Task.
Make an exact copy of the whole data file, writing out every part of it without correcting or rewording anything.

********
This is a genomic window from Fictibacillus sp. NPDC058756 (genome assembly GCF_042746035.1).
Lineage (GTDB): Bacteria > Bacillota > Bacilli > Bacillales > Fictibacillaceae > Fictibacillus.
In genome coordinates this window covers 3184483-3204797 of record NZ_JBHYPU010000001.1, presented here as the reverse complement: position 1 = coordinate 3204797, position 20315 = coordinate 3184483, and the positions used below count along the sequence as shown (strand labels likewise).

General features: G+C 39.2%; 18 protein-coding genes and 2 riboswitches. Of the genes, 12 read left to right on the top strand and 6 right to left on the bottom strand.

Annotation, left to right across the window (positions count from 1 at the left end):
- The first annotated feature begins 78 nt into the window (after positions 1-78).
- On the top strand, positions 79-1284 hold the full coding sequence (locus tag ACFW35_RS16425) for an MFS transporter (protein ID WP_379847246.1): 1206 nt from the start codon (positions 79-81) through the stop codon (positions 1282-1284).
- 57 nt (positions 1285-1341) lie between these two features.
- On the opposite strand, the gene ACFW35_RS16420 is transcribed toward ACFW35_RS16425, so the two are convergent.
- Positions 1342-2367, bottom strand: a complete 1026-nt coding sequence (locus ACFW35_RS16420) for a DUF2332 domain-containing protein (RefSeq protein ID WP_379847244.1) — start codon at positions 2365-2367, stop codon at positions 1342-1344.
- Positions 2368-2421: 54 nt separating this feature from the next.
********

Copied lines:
This is a genomic window from Fictibacillus sp. NPDC058756 (genome assembly GCF_042746035.1).
Lineage (GTDB): Bacteria > Bacillota > Bacilli > Bacillales > Fictibacillaceae > Fictibacillus.
In genome coordinates this window covers 3184483-3204797 of record NZ_JBHYPU010000001.1, presented here as the reverse complement: position 1 = coordinate 3204797, position 20315 = coordinate 3184483, and the positions used below count along the sequence as shown (strand labels likewise).

General features: G+C 39.2%; 18 protein-coding genes and 2 riboswitches. Of the genes, 12 read left to right on the top strand and 6 right to left on the bottom strand.

Annotation, left to right across the window (positions count from 1 at the left end):
- The first annotated feature begins 78 nt into the window (after positions 1-78).
- On the top strand, positions 79-1284 hold the full coding sequence (locus tag ACFW35_RS16425) for an MFS transporter (protein ID WP_379847246.1): 1206 nt from the start codon (positions 79-81) through the stop codon (positions 1282-1284).
- 57 nt (positions 1285-1341) lie between these two features.
- On the opposite strand, the gene ACFW35_RS16420 is transcribed toward ACFW35_RS16425, so the two are convergent.
- Positions 1342-2367, bottom strand: a complete 1026-nt coding sequence (locus ACFW35_RS16420) for a DUF2332 domain-containing protein (RefSeq protein ID WP_379847244.1) — start codon at positions 2365-2367, stop codon at positions 1342-1344.
- Positions 2368-2421: 54 nt separating this feature from the next.